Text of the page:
The coronavirus epidemic in China is threatening global supply chains and events, and the furniture industry is watching.
Fortune magazine last week contacted the Home Furnishings Association for insights.
“We have received notice from various manufacturers and suppliers that they are extending the Chinese New Year (holiday) for at least one extra week to accommodate the quarantines,” the association’s president, Jesús Capó, told the business publication. Capó is chief information officer for Florida-based Top 100 retailer El Dorado Furniture. “We will run a little short on some products — but if it continues, after a while you are going to have to find products somewhere else,” he said.
[Jesús R. Capó elected HFA president for 2020]
The article, “As coronavirus spreads, even furniture sellers in the U.S. are starting to feel the fallout,” published Feb. 14, also quoted Jameson Dion, vice president of global sourcing for another Top 100 retailer in Florida, City Furniture.
‘We anticipate a material impact’
“We have a buffer to deal with unforeseen circumstances, but if we continue to see delays, we may not have enough stock or have to source inside the country,” Dion said. “We anticipate a material impact on the business, we just don’t know how bad.”
No one does. In a Feb. 18 news release, the High Point Market Authority said it is prepared to take strong steps if necessary to protect health during the trade show April 25-29. Those include exterior screening before allowing market attendees to access the market’s medical unit. The authority also can utilize an emergency information system to contact guests who opt to receive text-message alerts.
U.S. tries to keep supply chains moving
While U.S. authorities stop foreign nationals who have visited China in the past 14 days from entering the United States, the government is trying to keep supply chains moving, officials say. Air and sea cargo crews from China, if they aren’t showing symptoms, are allowed to load and offload cargoes. It is not believed that the coronavirus is spread through contact with furniture or other objects.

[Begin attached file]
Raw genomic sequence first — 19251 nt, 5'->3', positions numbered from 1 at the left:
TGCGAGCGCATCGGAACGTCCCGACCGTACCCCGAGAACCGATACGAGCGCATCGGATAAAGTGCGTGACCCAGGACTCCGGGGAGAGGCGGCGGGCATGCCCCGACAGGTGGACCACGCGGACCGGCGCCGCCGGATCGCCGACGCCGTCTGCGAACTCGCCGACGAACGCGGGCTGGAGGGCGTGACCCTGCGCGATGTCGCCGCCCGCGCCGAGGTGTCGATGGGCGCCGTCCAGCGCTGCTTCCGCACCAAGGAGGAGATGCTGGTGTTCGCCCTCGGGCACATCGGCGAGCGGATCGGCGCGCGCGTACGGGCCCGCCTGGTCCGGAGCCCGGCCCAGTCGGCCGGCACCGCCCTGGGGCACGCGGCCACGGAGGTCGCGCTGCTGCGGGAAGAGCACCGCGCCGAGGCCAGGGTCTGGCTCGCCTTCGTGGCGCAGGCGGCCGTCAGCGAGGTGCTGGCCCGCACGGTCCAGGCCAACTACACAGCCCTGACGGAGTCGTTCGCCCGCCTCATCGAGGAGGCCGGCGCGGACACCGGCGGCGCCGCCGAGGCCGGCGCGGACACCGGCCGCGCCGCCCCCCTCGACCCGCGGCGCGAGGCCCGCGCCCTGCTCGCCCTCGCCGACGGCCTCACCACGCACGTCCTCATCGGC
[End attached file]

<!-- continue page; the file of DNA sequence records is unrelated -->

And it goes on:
Fortunately, U.S. travel restrictions and other measures have contained the spread of the virus in the U.S. But its continued spread in China will have a growing impact on the furniture industry and international events.
“Ultimately, if this continues for an extended period of time, it may accomplish much more quickly what the tariffs intended to do, and force retailers into moving their sourcing to other countries, even the United States,” Capó told Fortune.
Problems within China are severe
The problems within China come in all forms. For example, Laufer Group International noted trouble moving goods by road:
“Trucking shortage will be major problem until at least the end of February due to transportation restriction and driver shortages,”the logistics service firm reported. “Drivers arriving from rural areas need mandatory 14 day quarantine period which will limit factory production as drivers can’t freely move between provinces. Shippers are reporting product is ready for transport however due to labor shortage on drivers the freight can’t be delivered to consolidation warehouses or ports.”
The HFA will continue to monitor developments and report to our members.